Morgan TuffSee All Reviews
The Girl Who Fell From the Sky
Told from multiple perspectives, this jewel of a novel examines what it is like to grow up biracial in America. Rachel, the sole survivor of a violent family tragedy, is sent to live with her grandmother in a predominantly black community in Portland, Oregon. After growing up in Europe, the blue eyed daughter of a Danish citizen and an African American G.I., she had never seen herself as anything other than a loving daughter. This all is challenged as she faces growing up without her parents and being perceived as black for the first time.
Spanning over ten years of Rachel’s life, in this book the reader can feel her bewilderment and frustration as she deals with boys, school, memories of her family, and stereotypes forced upon her by the outside world. As questions are slowly answered about her past, the reader begins to look up to Rachel for dealing with the problems of her past and the questions of her future with immense wisdom and patience.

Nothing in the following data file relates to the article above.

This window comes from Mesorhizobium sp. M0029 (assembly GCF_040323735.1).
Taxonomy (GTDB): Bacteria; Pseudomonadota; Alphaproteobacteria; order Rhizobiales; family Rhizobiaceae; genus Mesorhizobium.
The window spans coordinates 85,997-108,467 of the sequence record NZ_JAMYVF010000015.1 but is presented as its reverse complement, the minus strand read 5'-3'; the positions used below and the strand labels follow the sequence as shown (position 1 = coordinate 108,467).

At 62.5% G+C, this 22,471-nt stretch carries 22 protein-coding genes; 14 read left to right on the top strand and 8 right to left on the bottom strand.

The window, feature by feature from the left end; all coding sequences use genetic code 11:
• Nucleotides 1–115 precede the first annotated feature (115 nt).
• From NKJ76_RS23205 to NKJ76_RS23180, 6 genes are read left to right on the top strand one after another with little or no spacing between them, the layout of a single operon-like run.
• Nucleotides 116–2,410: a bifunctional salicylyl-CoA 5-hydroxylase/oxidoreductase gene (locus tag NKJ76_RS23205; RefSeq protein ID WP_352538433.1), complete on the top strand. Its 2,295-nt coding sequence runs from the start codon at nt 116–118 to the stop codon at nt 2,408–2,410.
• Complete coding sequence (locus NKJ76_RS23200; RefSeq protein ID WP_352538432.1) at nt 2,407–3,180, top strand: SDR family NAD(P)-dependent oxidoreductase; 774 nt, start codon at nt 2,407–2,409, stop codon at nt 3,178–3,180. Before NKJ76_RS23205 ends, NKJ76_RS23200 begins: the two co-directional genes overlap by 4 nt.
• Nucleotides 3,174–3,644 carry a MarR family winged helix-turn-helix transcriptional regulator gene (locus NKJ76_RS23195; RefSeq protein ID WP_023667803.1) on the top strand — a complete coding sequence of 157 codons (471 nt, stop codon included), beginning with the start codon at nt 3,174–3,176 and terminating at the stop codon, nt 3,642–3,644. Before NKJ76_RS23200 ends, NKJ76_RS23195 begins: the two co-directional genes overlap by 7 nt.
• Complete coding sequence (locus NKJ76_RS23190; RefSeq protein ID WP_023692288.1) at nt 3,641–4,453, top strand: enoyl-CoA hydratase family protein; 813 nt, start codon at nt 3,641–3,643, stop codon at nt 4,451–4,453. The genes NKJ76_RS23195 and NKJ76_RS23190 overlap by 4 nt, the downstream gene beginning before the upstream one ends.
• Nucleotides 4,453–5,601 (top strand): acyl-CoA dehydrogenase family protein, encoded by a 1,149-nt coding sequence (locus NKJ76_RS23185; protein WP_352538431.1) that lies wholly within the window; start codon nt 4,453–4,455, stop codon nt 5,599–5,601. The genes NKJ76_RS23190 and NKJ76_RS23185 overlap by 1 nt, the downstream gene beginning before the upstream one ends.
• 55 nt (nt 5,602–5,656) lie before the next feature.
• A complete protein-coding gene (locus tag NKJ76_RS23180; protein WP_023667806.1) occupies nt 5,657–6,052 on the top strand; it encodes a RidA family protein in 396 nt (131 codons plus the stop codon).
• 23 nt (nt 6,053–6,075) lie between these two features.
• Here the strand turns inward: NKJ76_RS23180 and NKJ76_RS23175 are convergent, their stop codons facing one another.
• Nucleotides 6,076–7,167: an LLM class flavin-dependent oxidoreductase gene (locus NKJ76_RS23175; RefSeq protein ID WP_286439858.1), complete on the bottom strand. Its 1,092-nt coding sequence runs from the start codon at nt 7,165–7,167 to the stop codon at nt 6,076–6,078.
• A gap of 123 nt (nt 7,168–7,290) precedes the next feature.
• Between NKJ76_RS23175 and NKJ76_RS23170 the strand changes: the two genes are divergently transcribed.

The thoroughly deserving winner of the Belafonte Prize for fiction, The Girl Who Fell from the Sky will haunt readers for months after they finish absorbing it. Through agonizingly beautiful prose, Durrow’s novel is not only a modern coming-of-age tale but also becomes significant social commentary.